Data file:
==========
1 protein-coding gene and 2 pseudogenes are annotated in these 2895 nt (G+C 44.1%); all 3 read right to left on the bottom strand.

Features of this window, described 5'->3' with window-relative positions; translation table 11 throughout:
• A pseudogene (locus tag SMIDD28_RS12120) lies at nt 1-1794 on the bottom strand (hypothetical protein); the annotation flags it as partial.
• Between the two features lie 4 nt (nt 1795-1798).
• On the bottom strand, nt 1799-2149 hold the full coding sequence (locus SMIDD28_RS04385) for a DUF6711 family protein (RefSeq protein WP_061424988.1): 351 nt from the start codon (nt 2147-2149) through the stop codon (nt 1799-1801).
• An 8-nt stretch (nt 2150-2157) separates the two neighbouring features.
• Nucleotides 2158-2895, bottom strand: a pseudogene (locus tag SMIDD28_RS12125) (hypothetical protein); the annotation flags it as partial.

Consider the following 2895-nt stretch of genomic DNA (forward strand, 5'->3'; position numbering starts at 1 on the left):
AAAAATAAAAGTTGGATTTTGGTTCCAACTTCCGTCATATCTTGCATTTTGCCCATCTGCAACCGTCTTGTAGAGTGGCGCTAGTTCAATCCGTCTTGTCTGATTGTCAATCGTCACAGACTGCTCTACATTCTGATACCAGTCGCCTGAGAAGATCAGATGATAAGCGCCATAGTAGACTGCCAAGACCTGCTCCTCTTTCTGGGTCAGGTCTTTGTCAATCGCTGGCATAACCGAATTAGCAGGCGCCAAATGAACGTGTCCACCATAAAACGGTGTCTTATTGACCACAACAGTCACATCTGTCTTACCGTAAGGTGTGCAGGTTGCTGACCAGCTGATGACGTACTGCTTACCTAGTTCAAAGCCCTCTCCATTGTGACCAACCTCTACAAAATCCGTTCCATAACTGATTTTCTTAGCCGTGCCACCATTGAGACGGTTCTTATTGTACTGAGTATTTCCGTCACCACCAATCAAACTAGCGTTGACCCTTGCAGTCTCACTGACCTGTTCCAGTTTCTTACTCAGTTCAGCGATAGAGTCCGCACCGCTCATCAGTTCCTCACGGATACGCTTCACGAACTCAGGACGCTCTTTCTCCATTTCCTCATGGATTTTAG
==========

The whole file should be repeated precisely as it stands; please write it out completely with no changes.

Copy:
1 protein-coding gene and 2 pseudogenes are annotated in these 2895 nt (G+C 44.1%); all 3 read right to left on the bottom strand.

Features of this window, described 5'->3' with window-relative positions; translation table 11 throughout:
• A pseudogene (locus tag SMIDD28_RS12120) lies at nt 1-1794 on the bottom strand (hypothetical protein); the annotation flags it as partial.
• Between the two features lie 4 nt (nt 1795-1798).
• On the bottom strand, nt 1799-2149 hold the full coding sequence (locus SMIDD28_RS04385) for a DUF6711 family protein (RefSeq protein WP_061424988.1): 351 nt from the start codon (nt 2147-2149) through the stop codon (nt 1799-1801).
• An 8-nt stretch (nt 2150-2157) separates the two neighbouring features.
• Nucleotides 2158-2895, bottom strand: a pseudogene (locus tag SMIDD28_RS12125) (hypothetical protein); the annotation flags it as partial.

Consider the following 2895-nt stretch of genomic DNA (forward strand, 5'->3'; position numbering starts at 1 on the left):
AAAAATAAAAGTTGGATTTTGGTTCCAACTTCCGTCATATCTTGCATTTTGCCCATCTGCAACCGTCTTGTAGAGTGGCGCTAGTTCAATCCGTCTTGTCTGATTGTCAATCGTCACAGACTGCTCTACATTCTGATACCAGTCGCCTGAGAAGATCAGATGATAAGCGCCATAGTAGACTGCCAAGACCTGCTCCTCTTTCTGGGTCAGGTCTTTGTCAATCGCTGGCATAACCGAATTAGCAGGCGCCAAATGAACGTGTCCACCATAAAACGGTGTCTTATTGACCACAACAGTCACATCTGTCTTACCGTAAGGTGTGCAGGTTGCTGACCAGCTGATGACGTACTGCTTACCTAGTTCAAAGCCCTCTCCATTGTGACCAACCTCTACAAAATCCGTTCCATAACTGATTTTCTTAGCCGTGCCACCATTGAGACGGTTCTTATTGTACTGAGTATTTCCGTCACCACCAATCAAACTAGCGTTGACCCTTGCAGTCTCACTGACCTGTTCCAGTTTCTTACTCAGTTCAGCGATAGAGTCCGCACCGCTCATCAGTTCCTCACGGATACGCTTCACGAACTCAGGACGCTCTTTCTCCATTTCCTCATGGATTTTAG